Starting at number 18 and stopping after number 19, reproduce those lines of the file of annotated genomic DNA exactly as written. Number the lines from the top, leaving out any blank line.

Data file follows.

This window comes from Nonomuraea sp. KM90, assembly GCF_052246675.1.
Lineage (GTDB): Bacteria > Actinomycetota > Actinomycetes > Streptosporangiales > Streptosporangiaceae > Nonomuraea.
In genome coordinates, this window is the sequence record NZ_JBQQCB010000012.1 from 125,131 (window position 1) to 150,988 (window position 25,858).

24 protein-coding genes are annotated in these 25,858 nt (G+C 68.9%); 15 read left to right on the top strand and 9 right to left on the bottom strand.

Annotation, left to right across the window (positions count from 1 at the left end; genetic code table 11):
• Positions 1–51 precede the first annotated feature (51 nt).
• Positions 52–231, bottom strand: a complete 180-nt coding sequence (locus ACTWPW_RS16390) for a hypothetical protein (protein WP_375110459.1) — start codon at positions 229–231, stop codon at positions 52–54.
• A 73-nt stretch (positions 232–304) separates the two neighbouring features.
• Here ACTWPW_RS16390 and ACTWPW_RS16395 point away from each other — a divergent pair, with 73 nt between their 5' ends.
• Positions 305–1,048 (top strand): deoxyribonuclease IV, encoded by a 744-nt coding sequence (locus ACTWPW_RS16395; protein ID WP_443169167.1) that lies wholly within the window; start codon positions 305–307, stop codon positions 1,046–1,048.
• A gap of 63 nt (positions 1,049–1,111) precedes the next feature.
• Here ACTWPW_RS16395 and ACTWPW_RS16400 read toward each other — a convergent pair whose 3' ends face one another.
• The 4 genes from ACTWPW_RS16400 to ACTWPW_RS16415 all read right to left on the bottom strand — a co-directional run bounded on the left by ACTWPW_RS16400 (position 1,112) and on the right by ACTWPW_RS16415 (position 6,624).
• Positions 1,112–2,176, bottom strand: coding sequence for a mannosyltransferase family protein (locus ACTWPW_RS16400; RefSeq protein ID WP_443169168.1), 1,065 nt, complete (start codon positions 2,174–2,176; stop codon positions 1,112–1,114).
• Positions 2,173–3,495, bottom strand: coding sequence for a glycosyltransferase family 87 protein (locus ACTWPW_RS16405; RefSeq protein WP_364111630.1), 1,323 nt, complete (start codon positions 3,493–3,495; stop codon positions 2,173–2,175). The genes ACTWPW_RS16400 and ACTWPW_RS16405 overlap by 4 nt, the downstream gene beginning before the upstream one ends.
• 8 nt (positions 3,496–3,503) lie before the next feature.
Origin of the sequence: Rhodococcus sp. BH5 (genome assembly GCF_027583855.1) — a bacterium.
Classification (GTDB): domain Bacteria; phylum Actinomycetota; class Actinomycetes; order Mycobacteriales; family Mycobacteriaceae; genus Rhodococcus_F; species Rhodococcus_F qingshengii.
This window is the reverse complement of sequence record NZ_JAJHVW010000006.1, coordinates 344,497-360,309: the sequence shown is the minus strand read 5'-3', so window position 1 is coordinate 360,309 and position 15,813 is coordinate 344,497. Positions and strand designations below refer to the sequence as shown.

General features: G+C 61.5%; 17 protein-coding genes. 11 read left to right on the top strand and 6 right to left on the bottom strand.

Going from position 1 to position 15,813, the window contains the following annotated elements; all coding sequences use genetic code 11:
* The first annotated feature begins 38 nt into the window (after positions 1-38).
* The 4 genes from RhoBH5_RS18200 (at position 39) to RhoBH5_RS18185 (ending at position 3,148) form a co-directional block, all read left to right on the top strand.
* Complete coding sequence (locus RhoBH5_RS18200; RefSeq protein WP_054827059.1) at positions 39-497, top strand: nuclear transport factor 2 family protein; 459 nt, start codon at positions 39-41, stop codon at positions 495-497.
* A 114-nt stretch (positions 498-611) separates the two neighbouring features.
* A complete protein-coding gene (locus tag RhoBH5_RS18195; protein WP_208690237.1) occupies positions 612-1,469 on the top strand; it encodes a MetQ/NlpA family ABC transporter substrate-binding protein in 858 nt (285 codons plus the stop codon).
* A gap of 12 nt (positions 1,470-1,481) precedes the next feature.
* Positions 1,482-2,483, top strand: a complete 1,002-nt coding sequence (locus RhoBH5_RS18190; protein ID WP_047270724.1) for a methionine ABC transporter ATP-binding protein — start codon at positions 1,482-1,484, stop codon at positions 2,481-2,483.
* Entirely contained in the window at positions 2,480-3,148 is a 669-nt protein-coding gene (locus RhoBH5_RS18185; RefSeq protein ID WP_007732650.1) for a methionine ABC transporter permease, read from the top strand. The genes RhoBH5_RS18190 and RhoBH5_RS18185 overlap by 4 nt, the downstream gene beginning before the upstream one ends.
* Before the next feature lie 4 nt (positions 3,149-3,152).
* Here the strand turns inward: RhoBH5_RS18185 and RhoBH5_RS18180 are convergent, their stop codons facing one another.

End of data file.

Classification (GTDB): domain Bacteria; phylum Actinomycetota; class Actinomycetes; order Mycobacteriales; family Mycobacteriaceae; genus Rhodococcus_F; species Rhodococcus_F qingshengii.
This window is the reverse complement of sequence record NZ_JAJHVW010000006.1, coordinates 344,497-360,309: the sequence shown is the minus strand read 5'-3', so window position 1 is coordinate 360,309 and position 15,813 is coordinate 344,497. Positions and strand designations below refer to the sequence as shown.